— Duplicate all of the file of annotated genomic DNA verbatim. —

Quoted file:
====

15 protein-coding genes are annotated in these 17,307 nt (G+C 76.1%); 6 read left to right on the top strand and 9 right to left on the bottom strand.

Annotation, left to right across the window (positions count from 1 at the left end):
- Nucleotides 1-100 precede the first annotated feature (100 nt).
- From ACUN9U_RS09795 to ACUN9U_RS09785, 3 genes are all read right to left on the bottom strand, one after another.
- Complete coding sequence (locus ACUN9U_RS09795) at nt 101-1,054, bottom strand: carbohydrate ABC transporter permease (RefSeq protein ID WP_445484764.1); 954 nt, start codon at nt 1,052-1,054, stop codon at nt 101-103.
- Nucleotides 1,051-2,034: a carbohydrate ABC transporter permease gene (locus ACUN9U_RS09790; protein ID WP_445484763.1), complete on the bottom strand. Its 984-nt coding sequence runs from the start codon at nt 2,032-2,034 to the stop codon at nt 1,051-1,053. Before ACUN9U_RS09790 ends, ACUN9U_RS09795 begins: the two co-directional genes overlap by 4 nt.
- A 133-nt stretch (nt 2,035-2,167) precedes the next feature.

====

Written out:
15 protein-coding genes are annotated in these 17,307 nt (G+C 76.1%); 6 read left to right on the top strand and 9 right to left on the bottom strand.

Annotation, left to right across the window (positions count from 1 at the left end):
- Nucleotides 1-100 precede the first annotated feature (100 nt).
- From ACUN9U_RS09795 to ACUN9U_RS09785, 3 genes are all read right to left on the bottom strand, one after another.
- Complete coding sequence (locus ACUN9U_RS09795) at nt 101-1,054, bottom strand: carbohydrate ABC transporter permease (RefSeq protein ID WP_445484764.1); 954 nt, start codon at nt 1,052-1,054, stop codon at nt 101-103.
- Nucleotides 1,051-2,034: a carbohydrate ABC transporter permease gene (locus ACUN9U_RS09790; protein ID WP_445484763.1), complete on the bottom strand. Its 984-nt coding sequence runs from the start codon at nt 2,032-2,034 to the stop codon at nt 1,051-1,053. Before ACUN9U_RS09790 ends, ACUN9U_RS09795 begins: the two co-directional genes overlap by 4 nt.
- A 133-nt stretch (nt 2,035-2,167) precedes the next feature.